Meet Sabrina Pasterski.
Sabrina was never your average girl. At 14 years old, Sabrina had already started her first semester at the Massachusetts Institute of Technology, and built her very first plane: a single-engine aviation craft that she had approved and flown solo.
“Sabrina began experimenting which led to the construction of a single-engine plane when she was just 14 years old. Impressed by her video on YouTube where Sabrina posted about the plane, MIT Professors Allen Haggerty and Earll Murman recruited her to work under them.”
An article on Ozy spoke with the professors who first peeped Pasterski’s potential.
“Despite her impressive résumé, MIT wait-listed Pasterski when she first applied. Professors Allen Haggerty and Earll Murman were aghast. Thanks to Udden, the pair had seen a video of Pasterski building her airplane. ‘Our mouths were hanging open after we looked at it,’ Haggerty said. ‘Her potential is off the charts’.”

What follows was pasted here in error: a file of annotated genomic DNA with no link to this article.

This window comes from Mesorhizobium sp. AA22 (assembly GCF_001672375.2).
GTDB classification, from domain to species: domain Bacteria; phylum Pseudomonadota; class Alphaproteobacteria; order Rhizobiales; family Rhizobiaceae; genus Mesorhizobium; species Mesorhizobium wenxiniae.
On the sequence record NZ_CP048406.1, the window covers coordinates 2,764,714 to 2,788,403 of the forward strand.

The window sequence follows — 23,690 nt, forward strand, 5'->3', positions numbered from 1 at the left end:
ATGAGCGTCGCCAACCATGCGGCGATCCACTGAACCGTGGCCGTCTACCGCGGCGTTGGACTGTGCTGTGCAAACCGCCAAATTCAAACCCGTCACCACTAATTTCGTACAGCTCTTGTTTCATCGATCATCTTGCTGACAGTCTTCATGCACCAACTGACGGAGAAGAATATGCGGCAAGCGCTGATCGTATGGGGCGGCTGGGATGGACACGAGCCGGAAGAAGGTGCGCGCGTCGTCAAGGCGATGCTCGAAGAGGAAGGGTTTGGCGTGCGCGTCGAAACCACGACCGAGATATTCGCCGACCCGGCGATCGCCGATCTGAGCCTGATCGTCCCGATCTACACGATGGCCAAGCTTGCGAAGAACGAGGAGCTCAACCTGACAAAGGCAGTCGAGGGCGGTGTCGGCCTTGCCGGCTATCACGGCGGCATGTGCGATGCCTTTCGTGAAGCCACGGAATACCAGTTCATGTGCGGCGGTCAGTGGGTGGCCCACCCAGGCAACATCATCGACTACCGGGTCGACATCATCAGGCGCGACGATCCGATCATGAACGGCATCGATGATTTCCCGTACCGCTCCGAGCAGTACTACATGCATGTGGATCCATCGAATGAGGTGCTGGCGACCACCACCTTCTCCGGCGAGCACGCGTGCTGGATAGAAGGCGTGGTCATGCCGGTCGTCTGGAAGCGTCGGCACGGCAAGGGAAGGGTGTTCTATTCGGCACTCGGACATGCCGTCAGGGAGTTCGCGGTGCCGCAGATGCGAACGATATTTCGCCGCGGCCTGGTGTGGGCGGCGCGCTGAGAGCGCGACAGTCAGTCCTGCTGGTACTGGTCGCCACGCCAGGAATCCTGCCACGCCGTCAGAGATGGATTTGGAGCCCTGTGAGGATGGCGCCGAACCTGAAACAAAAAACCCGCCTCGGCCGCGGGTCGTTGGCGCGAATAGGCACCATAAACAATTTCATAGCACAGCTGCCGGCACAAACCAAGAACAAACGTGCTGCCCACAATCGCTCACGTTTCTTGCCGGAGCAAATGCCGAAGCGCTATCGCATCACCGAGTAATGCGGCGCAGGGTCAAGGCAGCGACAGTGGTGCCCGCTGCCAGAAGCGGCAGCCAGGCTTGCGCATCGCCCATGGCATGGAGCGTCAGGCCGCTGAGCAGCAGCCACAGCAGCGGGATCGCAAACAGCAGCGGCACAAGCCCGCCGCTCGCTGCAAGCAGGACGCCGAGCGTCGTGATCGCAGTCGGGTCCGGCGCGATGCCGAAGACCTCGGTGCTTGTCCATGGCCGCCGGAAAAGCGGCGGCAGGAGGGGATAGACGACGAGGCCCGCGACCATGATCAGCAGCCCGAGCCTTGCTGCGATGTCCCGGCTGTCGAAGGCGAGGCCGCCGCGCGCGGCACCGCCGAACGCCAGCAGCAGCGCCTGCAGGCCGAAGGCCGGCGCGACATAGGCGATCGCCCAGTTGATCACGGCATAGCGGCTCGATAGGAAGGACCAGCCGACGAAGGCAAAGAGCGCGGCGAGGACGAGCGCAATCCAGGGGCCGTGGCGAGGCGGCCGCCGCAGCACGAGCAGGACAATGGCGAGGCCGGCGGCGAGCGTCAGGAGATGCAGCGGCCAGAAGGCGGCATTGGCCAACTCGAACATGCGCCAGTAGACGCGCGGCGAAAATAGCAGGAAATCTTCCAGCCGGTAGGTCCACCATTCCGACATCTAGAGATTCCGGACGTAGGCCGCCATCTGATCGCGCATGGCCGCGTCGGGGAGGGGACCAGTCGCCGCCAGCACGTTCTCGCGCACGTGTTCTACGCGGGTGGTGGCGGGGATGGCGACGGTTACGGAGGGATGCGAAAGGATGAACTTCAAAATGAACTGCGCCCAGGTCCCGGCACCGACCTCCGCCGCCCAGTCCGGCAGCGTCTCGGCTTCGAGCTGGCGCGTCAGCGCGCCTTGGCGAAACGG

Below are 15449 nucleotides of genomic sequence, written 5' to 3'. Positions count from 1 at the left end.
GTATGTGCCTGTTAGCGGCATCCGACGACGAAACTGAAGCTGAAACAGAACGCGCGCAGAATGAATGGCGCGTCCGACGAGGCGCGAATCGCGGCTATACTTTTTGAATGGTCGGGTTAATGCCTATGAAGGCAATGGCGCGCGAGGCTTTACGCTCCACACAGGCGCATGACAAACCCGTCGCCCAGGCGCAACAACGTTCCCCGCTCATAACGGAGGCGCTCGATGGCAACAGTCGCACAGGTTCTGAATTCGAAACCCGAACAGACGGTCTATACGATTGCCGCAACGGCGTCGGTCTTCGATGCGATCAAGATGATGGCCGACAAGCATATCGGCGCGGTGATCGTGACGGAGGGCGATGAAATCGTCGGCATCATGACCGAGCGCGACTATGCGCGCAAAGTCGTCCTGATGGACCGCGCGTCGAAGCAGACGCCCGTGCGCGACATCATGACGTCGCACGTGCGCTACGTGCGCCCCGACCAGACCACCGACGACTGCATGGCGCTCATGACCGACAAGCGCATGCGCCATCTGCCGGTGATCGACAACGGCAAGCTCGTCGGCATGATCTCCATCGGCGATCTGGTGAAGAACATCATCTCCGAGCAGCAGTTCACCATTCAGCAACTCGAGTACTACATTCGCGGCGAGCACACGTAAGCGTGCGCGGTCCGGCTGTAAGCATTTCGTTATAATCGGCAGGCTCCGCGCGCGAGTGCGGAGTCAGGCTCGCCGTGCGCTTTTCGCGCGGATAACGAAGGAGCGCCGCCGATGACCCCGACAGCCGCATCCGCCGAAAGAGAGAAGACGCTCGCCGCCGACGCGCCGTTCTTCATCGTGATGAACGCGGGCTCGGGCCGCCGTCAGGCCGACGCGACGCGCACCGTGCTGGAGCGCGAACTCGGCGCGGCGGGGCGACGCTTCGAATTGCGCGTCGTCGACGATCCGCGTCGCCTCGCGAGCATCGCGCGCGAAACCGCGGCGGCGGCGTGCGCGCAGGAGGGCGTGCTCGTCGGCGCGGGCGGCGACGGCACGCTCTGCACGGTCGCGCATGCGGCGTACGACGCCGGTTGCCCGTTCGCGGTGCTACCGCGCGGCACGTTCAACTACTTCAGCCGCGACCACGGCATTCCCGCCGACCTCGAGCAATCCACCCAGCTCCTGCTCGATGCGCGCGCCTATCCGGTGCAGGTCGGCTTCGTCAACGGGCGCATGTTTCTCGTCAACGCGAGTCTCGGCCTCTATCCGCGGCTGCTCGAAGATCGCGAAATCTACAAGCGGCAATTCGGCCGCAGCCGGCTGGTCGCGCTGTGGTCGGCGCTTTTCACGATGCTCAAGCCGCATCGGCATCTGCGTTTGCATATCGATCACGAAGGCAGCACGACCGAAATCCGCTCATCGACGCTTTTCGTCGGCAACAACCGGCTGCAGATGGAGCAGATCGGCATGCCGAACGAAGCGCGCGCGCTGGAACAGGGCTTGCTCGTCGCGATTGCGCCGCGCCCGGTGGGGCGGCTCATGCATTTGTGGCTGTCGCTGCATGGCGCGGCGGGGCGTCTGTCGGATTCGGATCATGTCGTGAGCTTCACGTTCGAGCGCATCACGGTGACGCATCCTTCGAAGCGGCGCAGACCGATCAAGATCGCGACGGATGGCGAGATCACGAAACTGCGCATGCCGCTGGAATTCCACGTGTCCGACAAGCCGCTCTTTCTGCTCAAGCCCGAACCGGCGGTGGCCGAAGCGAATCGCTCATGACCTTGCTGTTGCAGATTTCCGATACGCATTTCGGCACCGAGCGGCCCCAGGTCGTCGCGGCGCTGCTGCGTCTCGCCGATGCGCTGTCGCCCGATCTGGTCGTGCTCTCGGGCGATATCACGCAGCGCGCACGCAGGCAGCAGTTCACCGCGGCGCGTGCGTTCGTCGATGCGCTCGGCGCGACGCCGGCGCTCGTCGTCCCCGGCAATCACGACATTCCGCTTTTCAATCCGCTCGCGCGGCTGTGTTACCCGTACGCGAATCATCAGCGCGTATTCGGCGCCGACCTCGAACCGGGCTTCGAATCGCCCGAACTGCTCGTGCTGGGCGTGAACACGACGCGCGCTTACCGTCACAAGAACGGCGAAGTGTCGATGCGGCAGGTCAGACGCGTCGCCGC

Now at the age of 23, Pasterski is a physicist, pursuing a Harvard graduate program as a Ph.D candidate.
Other notable physicists have caught wind of Pasterski’s abilities. Authors Stephen Hawking, Malcolm J. Perry and Andrew Strominger (Pasterski’s program mentor) even quote Sabrina’s recent theories in their 2016 High-Energy Physics theory, Soft Hair On Black Holes.
Q: Many things that other people might have seen as intimidating, from getting into Harvard to flying a plane as a teenager, didn’t dissuade you. Is there a good way to approach things that seem so daunting?
A: Oftentimes in retrospect, the thing that’s the hardest or perceived to be are the things you end up being most proud of. If you keep that in mind, the fact that you went through it, or made it turn out the better for yourself as much as you could, makes something that you are then happy to talk about. The attitude is to take into account: How will you see this a few years down the line?